Glorious WX, hardly any wind and good views. Up went the 5m pole with a full sized 80m dipole. I made this last summer ready for the challenges and had only used it briefly when up on the North coast of GM this August. Would it work? Well 15 QSOs later where most callers were 58-59 and my reports were 55-59 would suggest yes. A full sized inverted-V 80m dipole on a 5m pole works OK for SOTA. Big bugger of thing though, a long walk from one end to to the other. Anyway ODX was DG1NPM on 80m SSB at about 1050km, not bad for midday on 80m. I tried 60m but it was very quiet then 40m SSB and CW. I finally pulled the plug a little over 1hr20m after starting as it was actually cold and it gets dark quickly up here. Walk out was the reverse route in which took 45mins due to being too fat and lazy recently.

About 1/2 way up. You can see the summit and it’s basalt column craggy face. The drystane wall is clear too. There has been lots of earth removal here in the past but the ground is recovering with grass and self seeded pines.

An artistic shot from the operating position! Well no, my camera decided to focus on the grasses not on wonderful Arran in the distance!

Looking towards the Rhinns of Kells, some of the hardest walking ground in Scotland. This photo was taken at 1209Z and you can the Sun barely gets above the horizon at this time of year. It will be starting to drop in the sky soon. Also my Lumix TZ100 has some cool dynamic range being able to take a photo looking into the sun. This is 25mm wide-angle (35mm equiv). The summit beneath the sun is Corserinne GM/SS-033. Going right in the far distance is Craignaw GM/SS-096, Mullwharchar GM/SS-073 just peeks out, Merick GM/SS-028, Kirriereoch then Shalloch on Minnock GM/SS-042. In front of them are Craiglee GM/SS-152 and Craigenreoch GM/SS-135. Glorious summits but hard work.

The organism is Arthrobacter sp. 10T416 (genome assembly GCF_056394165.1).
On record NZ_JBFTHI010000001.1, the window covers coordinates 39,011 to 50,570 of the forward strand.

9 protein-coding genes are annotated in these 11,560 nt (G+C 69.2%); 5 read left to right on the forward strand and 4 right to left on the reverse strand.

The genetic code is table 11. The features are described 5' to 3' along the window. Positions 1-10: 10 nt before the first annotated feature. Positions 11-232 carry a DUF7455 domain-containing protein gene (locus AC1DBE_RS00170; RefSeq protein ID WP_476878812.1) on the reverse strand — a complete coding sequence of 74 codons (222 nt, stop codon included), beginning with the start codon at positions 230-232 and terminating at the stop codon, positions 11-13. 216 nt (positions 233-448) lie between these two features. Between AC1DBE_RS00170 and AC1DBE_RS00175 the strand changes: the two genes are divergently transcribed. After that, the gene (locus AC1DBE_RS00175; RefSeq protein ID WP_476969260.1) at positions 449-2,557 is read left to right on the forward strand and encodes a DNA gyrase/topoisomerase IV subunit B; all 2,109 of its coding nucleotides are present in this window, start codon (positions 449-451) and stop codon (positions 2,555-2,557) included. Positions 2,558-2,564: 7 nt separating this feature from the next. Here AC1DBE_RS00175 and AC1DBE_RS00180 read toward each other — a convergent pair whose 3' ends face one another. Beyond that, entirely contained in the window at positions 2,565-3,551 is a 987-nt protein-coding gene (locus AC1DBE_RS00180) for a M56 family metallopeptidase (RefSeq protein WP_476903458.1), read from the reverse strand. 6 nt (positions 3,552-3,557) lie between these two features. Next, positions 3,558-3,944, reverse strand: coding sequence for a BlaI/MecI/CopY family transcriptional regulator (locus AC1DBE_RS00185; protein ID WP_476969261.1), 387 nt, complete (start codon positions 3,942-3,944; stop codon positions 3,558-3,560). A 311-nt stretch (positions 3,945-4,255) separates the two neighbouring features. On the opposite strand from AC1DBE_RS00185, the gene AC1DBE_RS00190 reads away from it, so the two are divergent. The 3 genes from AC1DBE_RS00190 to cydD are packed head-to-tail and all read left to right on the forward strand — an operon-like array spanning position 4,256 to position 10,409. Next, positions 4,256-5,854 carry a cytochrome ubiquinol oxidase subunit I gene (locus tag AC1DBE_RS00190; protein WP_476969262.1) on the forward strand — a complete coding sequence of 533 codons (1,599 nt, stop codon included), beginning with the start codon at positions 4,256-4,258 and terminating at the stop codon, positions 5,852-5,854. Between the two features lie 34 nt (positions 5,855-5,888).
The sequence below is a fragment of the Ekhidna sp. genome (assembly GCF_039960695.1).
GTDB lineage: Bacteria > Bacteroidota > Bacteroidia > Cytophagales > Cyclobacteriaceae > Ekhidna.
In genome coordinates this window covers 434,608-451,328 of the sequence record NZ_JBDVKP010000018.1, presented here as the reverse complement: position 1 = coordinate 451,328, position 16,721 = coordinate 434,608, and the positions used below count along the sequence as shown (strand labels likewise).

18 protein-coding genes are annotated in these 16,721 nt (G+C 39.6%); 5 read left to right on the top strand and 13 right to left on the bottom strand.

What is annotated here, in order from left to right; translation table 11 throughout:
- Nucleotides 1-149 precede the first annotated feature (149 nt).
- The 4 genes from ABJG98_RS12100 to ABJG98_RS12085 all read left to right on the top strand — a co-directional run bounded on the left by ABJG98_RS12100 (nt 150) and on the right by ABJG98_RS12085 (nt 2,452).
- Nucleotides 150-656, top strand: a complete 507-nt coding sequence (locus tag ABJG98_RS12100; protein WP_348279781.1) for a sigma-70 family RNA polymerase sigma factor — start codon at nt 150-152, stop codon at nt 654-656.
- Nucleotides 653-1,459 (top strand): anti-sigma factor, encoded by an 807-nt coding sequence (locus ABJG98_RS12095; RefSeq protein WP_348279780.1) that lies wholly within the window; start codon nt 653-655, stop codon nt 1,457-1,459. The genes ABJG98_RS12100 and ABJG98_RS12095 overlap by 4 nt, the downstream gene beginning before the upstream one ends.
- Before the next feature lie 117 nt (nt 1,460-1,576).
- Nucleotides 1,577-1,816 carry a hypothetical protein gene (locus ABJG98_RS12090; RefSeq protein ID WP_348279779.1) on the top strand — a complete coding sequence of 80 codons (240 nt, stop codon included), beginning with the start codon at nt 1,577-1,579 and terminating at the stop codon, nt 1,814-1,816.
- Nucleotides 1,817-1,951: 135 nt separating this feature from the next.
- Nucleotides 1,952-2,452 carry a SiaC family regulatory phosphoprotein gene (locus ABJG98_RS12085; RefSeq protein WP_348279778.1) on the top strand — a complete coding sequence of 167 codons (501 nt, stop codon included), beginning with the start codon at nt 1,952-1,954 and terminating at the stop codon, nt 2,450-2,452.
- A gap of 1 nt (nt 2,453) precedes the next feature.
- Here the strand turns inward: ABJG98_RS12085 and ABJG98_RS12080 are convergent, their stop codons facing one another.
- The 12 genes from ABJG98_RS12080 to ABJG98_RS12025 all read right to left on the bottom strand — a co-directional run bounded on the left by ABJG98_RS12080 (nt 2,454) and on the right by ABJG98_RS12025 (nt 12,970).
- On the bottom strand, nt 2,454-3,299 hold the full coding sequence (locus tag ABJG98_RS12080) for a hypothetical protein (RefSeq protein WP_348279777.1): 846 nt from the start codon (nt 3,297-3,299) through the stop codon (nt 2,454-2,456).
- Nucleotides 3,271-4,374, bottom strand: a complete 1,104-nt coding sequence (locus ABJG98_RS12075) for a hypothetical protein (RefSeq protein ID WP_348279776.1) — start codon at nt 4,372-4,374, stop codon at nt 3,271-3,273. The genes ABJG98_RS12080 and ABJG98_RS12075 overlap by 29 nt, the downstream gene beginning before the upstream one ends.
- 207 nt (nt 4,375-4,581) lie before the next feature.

Summit cairn of Benbeoch GM/SS-186. The big hill, right far distance, is Cairnsmore of Carsphairn GM/SS-038.

If you look the right way you’d never know you were in a huge mine site. Look the wrong way and you see stuff like this. That’s one BIG hole. Eventually it will fill completely with water, Scotland has the climate where accumulation exceeds evaporation.

The site is closed and abandoned. But it isn’t! The company was meant to have saved money to pay to restore the ground when the coal was exhausted. They didn’t though. Remedial work is occurring though, 3 large dozers were working on former extraction areas, possibly paid for by the local councils.

A better view to Arran. A bit more murky than earlier though. Really quite good views when no mine site in view.

Ailsa Craig GM/SS-246 in the distant right. The wind farm is on Troweir Hill GM/SS-257

Approximately 1000 wind turbines have been built in the West of Southern Scotland. There are loads of wind farms round here. This new major switching station is to handle all those turbines. The grid has been upgraded from the original 70year old wires and pylons to something with much more capacity.

Looking Northwest to North towards Glasgow. Remarkably flat part of Scotland. Some big hills (Arrochar Alps?) just visible in the murk.